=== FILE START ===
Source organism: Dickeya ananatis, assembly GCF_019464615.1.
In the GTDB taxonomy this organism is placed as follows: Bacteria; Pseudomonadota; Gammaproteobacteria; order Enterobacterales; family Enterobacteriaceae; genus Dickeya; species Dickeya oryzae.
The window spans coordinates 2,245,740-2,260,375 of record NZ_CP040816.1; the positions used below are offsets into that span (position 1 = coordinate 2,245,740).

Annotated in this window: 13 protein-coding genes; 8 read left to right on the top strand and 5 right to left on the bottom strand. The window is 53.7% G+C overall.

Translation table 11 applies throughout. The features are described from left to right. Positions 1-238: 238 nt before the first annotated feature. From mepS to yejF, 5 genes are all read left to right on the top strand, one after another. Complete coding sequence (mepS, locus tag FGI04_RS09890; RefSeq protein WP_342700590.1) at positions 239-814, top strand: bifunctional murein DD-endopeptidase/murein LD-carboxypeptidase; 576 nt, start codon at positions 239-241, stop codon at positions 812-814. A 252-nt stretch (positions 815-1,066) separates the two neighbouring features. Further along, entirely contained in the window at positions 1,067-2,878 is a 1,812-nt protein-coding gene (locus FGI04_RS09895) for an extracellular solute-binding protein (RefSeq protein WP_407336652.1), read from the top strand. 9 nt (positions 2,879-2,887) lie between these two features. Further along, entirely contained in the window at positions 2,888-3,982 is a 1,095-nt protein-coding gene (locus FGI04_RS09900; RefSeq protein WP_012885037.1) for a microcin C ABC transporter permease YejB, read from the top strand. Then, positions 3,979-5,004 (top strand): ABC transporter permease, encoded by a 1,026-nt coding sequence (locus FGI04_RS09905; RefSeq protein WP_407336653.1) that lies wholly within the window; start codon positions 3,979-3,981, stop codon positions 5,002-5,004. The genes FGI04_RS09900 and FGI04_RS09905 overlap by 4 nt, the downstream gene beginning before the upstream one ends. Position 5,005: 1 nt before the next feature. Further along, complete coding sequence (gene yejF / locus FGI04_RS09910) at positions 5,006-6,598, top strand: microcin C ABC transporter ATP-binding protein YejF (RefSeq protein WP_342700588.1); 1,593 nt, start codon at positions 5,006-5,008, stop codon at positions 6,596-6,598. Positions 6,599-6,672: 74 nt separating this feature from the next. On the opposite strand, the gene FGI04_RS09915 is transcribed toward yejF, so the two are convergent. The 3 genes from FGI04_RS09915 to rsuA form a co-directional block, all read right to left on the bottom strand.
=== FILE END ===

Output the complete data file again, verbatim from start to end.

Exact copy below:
Source organism: Dickeya ananatis, assembly GCF_019464615.1.
In the GTDB taxonomy this organism is placed as follows: Bacteria; Pseudomonadota; Gammaproteobacteria; order Enterobacterales; family Enterobacteriaceae; genus Dickeya; species Dickeya oryzae.
The window spans coordinates 2,245,740-2,260,375 of record NZ_CP040816.1; the positions used below are offsets into that span (position 1 = coordinate 2,245,740).

Annotated in this window: 13 protein-coding genes; 8 read left to right on the top strand and 5 right to left on the bottom strand. The window is 53.7% G+C overall.

Translation table 11 applies throughout. The features are described from left to right. Positions 1-238: 238 nt before the first annotated feature. From mepS to yejF, 5 genes are all read left to right on the top strand, one after another. Complete coding sequence (mepS, locus tag FGI04_RS09890; RefSeq protein WP_342700590.1) at positions 239-814, top strand: bifunctional murein DD-endopeptidase/murein LD-carboxypeptidase; 576 nt, start codon at positions 239-241, stop codon at positions 812-814. A 252-nt stretch (positions 815-1,066) separates the two neighbouring features. Further along, entirely contained in the window at positions 1,067-2,878 is a 1,812-nt protein-coding gene (locus FGI04_RS09895) for an extracellular solute-binding protein (RefSeq protein WP_407336652.1), read from the top strand. 9 nt (positions 2,879-2,887) lie between these two features. Further along, entirely contained in the window at positions 2,888-3,982 is a 1,095-nt protein-coding gene (locus FGI04_RS09900; RefSeq protein WP_012885037.1) for a microcin C ABC transporter permease YejB, read from the top strand. Then, positions 3,979-5,004 (top strand): ABC transporter permease, encoded by a 1,026-nt coding sequence (locus FGI04_RS09905; RefSeq protein WP_407336653.1) that lies wholly within the window; start codon positions 3,979-3,981, stop codon positions 5,002-5,004. The genes FGI04_RS09900 and FGI04_RS09905 overlap by 4 nt, the downstream gene beginning before the upstream one ends. Position 5,005: 1 nt before the next feature. Further along, complete coding sequence (gene yejF / locus FGI04_RS09910) at positions 5,006-6,598, top strand: microcin C ABC transporter ATP-binding protein YejF (RefSeq protein WP_342700588.1); 1,593 nt, start codon at positions 5,006-5,008, stop codon at positions 6,596-6,598. Positions 6,599-6,672: 74 nt separating this feature from the next. On the opposite strand, the gene FGI04_RS09915 is transcribed toward yejF, so the two are convergent. The 3 genes from FGI04_RS09915 to rsuA form a co-directional block, all read right to left on the bottom strand.